Road Trip: Going to Guthrie

The Former State Capital Building Sits in Downtown Guthrie.

Location: Dallas, TX

Destination: Guthrie, OK

Distance: 234 Miles

As a mother of three, it’s not very often that I get a little quiet time. That’s why when I had the opportunity to take off for a weekend, a flurry of options immediately flooded my mind. In the end, I decided to do something I hadn’t done in  eight years…hit the road, alone.

My girlfriend, Lisa, lives in Guthrie, Oklahoma, and has been begging me to come visit her new home and semi-new husband. So, I filled up the SUV and headed north from Dallas on I-35.

I used to live in Oklahoma City, so I was very familiar with the route. However, this trip was a little different. I wasn’t in the normal rush to get from point A to point B, so I could relax and just enjoy the ride. That’s when I noticed it. The road between Dallas and Guthrie was a scenic one. The picturesque views started at the Texas/Oklahoma border where the Red River snaked through the canyons and valleys between the two states.

About 30 miles north of the border, there is a highway exit called the Scenic Turnout, near Turner Falls. But it’s more than just an “exit.” It’s a spot to get out of the car, stretch your legs and take in the mountainous terrain of southern Oklahoma. Mountains… in the state where “the wind comes sweeping down the plain.” Who knew?

There are lots of wide-open spaces in Oklahoma, but when you hit the city of Norman, home of the OU Sooners, it becomes a sprawling metropolis, with Oklahoma City as the main anchor. Thirty more miles to the north, and I arrived in Guthrie.

Before heading to Lisa’s house, she asked me to meet her at the Cimarron River Canyon, where she’s invited a few friends, cranked up a campfire and planned to pass out marshmallows and sticks.

I arrived along the river bank with relative ease. After I get over the fact that my freshly washed, dark green car was covered in bright red dirt, I was humbled by the sheer natural beauty. There were hills, caves, caverns and the headliner for this show, the Cimarron River. The water level was low, so you could see fish swimming with the current. Not to be outdone by the river, the land provided its own form of entertainment. There were two-wheelers, four-wheelers and every other number of wheeled vehicles you could think of, on hand. Some of us road on a path, others made their own paths over the hills and through the woods.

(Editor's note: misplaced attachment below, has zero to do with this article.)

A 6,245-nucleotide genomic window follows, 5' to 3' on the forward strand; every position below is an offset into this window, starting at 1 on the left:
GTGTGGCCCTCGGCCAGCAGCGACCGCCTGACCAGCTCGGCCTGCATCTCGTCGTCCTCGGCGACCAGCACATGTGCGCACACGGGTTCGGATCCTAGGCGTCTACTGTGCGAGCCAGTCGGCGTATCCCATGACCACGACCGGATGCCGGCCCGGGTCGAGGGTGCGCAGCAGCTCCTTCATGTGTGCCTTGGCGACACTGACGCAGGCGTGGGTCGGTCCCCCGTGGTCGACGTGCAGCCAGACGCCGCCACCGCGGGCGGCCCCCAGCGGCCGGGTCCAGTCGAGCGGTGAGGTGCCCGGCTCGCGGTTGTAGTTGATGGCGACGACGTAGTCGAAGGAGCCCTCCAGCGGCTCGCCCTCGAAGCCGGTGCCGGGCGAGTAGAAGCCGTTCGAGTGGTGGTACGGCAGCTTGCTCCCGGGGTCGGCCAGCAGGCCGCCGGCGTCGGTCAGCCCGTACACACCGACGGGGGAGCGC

After playing out in the country, Lisa decided it was time to show me around the quaint town of Guthrie. The former capital of Oklahoma was just what I thought it would be. Downtown was filled with red-brick buildings, antique shops, and old school drug stores, reminiscent of turn-of-the-century living. What used to be the state capital building was still standing, marking the center of town. It was step back in time. And on this first solo road trip, I immediately thought that the kiddos would love this.  I took a few pictures for them to see.  But that wouldn’t do it justice. I would have to bring them back here soon.

It was a quick trip, as the next morning, I hit the trail back to Big D. After seven years and some pretty decent maintenance, my car was in good shape, but just in case, I had roadside assistance on speed dial. I may need a new car soon and for that, I’ll call RoadLoans for a fast, easy application and instant approval. But for now, I will keep hitting the road to visit the next great road trip destination!

If you have a road-trip experience you want to share, tell us about it at  RoadLoans would love to go along for the ride.  Don’t forget to send pictures.

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